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I See You

I See You

This week I commenced a new journey of healing and participated in session one of a six-week grief recovery workshop.

During our first session we were sharing our stories about what was said to us in our time of grief as we are all so unprepared for dealing with loss and grief.  We speak from our hearts when we wrap ourselves around those who are grieving and yet often the words we utter can fall short.  Things like, “Oh – they’ll out of pain now and are free”, or “Time Heals” are among many words of comfort we share to express our love, condolences, sympathy and empathy.  Yes – I’ve used them too in the belief they’re helpful things to say.

Last year, after the funeral for my Mum, I remember feeling out of my body at the after-function.  There were loads of hugs, tears and much-welcomed support.  The one question I was asked by nearly everyone was “how are you?”.  I didn’t know how to answer as I honestly didn’t know how I was feeling.  I wasn’t really there, and yet I was there in body, mind and spirit and simultaneously I felt as if I was in unreality.  Two weeks ago at my Uncles’ funeral, I found myself asking the same question, and then self-correcting some of the time.  The same question was asked of me, and each time it was, the love came leaking out in the form of tears. 

In the many communication trainings and workshops I’ve facilitated, we’ve talked about this question which we are habituated into asking.  The diversity of participants in a workshop is always interesting, providing rich information about how others walk in this world and see life through different lenses.  Most of the German and Dutch participants I have had the pleasure to meet are completely confused as to why this question is asked and in some cases have considered it to be rude … “Why does the checkout operator want to know how I am?”  This question is not asked in their country as they simply greet each other with “Hello”.  Full stop.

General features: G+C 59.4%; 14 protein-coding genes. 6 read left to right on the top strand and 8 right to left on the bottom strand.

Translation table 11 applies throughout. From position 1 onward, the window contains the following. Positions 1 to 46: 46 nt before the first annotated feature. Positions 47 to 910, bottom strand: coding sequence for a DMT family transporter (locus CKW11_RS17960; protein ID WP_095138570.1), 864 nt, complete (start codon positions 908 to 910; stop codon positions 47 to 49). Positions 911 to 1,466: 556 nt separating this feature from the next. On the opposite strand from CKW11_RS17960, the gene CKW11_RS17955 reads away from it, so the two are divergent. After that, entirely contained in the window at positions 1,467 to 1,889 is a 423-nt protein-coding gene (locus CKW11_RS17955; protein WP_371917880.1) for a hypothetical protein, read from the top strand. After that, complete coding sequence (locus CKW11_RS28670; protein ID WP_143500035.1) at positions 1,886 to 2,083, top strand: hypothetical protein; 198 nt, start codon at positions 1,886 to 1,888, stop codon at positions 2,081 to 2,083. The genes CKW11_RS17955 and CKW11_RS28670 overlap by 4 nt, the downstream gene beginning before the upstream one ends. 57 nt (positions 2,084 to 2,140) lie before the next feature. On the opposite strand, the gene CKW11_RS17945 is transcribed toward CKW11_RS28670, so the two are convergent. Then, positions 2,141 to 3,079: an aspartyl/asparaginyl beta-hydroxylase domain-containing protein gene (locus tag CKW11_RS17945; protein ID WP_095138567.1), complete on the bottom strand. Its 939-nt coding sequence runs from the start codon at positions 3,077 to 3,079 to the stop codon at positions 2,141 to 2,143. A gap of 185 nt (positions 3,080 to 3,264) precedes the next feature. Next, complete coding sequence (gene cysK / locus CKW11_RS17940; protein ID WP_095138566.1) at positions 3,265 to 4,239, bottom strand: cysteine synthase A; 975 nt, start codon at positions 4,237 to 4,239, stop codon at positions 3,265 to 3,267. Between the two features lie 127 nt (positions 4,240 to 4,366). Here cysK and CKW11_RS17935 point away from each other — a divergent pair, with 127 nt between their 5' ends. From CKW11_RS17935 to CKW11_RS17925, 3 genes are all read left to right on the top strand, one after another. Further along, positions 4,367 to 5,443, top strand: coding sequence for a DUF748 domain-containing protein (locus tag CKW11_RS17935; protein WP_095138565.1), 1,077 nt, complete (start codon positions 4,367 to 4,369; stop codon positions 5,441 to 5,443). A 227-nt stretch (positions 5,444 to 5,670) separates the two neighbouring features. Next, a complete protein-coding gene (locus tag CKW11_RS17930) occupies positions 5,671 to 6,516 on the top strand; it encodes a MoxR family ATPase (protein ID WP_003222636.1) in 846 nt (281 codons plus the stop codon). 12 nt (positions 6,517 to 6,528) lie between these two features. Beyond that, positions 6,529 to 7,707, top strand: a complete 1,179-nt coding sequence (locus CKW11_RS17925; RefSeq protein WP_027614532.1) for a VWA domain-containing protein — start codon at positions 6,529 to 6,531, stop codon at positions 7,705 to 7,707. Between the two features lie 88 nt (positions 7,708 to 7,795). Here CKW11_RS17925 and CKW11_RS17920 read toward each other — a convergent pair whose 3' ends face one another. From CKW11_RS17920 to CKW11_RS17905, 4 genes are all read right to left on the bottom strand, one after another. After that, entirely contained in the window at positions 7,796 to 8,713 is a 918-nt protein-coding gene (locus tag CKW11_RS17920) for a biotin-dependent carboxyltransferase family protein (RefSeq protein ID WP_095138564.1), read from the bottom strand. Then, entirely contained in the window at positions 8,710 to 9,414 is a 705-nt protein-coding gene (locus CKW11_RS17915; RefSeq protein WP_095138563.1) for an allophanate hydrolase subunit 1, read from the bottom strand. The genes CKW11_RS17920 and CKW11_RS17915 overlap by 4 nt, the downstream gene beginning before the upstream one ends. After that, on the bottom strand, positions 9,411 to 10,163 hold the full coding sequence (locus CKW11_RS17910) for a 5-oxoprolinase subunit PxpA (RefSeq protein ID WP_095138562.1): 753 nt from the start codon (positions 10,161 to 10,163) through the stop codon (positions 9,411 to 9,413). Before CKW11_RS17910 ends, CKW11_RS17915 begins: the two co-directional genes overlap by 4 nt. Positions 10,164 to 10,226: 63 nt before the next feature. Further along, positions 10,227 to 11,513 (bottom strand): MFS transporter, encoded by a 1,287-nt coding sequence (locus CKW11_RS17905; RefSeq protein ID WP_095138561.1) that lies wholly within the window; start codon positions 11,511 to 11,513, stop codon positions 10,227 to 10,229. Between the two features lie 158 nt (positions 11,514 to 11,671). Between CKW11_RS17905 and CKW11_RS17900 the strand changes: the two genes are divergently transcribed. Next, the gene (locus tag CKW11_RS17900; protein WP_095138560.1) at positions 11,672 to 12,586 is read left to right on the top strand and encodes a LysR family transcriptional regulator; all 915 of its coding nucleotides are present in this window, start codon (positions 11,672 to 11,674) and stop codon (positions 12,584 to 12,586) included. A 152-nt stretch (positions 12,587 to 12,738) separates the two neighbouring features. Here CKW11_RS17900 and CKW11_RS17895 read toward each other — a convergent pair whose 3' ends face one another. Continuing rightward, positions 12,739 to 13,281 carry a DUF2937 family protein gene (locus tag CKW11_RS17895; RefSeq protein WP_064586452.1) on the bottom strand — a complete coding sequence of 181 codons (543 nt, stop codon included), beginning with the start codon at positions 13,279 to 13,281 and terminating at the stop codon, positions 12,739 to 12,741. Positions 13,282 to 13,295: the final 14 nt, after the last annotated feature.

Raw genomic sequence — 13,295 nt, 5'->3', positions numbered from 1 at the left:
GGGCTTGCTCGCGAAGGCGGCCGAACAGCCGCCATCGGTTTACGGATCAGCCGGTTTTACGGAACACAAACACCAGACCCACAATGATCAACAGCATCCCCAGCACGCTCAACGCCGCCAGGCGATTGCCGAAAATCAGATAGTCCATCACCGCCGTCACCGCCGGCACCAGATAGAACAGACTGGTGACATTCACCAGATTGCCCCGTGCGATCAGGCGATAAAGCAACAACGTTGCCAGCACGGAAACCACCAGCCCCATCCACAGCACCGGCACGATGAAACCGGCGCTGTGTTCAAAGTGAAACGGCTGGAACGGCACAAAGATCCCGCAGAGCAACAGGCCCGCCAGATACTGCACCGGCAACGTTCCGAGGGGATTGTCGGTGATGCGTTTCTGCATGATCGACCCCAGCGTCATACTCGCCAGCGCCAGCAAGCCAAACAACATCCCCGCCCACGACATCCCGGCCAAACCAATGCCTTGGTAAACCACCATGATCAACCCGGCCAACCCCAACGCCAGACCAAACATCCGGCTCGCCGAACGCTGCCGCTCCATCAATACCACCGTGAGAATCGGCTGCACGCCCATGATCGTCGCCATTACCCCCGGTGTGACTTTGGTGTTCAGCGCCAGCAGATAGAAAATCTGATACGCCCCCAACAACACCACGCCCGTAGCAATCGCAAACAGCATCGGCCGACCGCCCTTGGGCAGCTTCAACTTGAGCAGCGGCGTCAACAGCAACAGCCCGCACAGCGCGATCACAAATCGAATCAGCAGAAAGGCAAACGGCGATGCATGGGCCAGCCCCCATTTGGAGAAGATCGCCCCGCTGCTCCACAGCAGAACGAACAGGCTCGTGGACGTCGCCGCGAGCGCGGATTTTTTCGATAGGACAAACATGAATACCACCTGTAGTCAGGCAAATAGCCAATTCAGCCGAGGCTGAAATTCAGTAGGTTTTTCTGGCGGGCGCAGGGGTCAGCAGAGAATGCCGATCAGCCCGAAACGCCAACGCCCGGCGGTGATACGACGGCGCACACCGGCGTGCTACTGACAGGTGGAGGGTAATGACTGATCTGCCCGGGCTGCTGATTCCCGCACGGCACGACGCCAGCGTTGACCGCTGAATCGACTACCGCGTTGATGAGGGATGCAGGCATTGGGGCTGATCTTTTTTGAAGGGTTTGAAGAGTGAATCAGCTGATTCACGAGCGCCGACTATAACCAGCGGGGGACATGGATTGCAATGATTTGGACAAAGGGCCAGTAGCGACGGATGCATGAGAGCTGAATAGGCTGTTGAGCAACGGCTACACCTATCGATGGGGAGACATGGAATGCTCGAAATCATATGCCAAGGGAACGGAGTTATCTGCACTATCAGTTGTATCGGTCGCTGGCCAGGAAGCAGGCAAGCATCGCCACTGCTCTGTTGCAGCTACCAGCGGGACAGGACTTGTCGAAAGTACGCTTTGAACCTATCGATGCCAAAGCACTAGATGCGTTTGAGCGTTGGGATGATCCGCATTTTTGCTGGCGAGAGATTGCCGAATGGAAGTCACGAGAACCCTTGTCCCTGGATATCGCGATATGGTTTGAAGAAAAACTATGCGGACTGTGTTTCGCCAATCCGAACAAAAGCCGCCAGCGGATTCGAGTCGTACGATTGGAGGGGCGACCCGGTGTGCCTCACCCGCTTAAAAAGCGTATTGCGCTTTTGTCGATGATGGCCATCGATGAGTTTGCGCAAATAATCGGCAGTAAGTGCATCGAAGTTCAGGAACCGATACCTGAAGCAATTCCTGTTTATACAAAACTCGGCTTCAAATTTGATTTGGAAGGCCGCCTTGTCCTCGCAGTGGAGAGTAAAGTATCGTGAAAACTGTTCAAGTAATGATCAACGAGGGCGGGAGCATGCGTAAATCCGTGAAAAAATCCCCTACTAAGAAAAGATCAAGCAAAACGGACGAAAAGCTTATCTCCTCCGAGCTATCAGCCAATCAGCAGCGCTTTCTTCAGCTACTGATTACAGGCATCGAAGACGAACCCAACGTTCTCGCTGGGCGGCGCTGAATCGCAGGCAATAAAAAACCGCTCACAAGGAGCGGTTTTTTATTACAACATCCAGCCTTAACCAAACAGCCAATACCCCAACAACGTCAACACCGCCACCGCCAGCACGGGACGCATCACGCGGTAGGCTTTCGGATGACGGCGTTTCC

When we say, “Hi.  How are you?” do we really want to know?  This is spoken as we pass each other in the street, in the hallway, or as we’re entering an event or function, often without any genuine consideration or regard to listening to the response.  The other side of this conversation is that when someone asks “How are you?” and we really do want to answer, they’ve often disappeared over the horizon before we get to finish our story.  Or when we’ve asked the question ourselves, we find ourselves running 15 minutes late because the person really does need to speak to us about how they are.  In detail.  So once again, what purpose does asking this serve, if we’re not really interested in the response? 

I’m in the habit of asking this question and I think the answer most of us expect is for someone to smile, put on a brave face and say ‘fine’, regardless of what’s happening.  I know when I’ve genuinely asked the question of friends and family, and I’ve received this response, I’ve had to ask again and say, “Really, How are you?  I’m interested to know”, and then the real conversation begins.  Sometimes, in responding to the question openly and honestly we may find the person was not expecting to hear our health or relationship challenges, or what happened to the cat yesterday that has me so upset.  I’ve seen people turn away or switch off.  So what do we do? 

Stop asking!

After sharing my experience of Mum’s funeral, and my Uncles’ funeral on Tuesday night at the workshop, I received a link from my workshop facilitator to this recent article by Mark Nepo, ‘I See You, I am Here’, and it landed deep within me.  And, I remembered these words were uttered in the movie Avatar, which came flooding back to me.  This deep connection with Papatuanuku and each other we all have, can seem so distant in these ‘busy’ times, (there’s another word that warrants a discussion – we’ll save that for another blog), saying “Hi – I see you” is a whole different mindset. I’m going to experiment with this as I go through the uppy-downy bits of embedding a new way of greeting and acknowledging others and enjoy the adventure of how others respond.  How do we respond to this?  We reply by saying ‘I am here’.  Beautiful.  And, I’m really looking forward to some interesting conversations as a result.  I see you!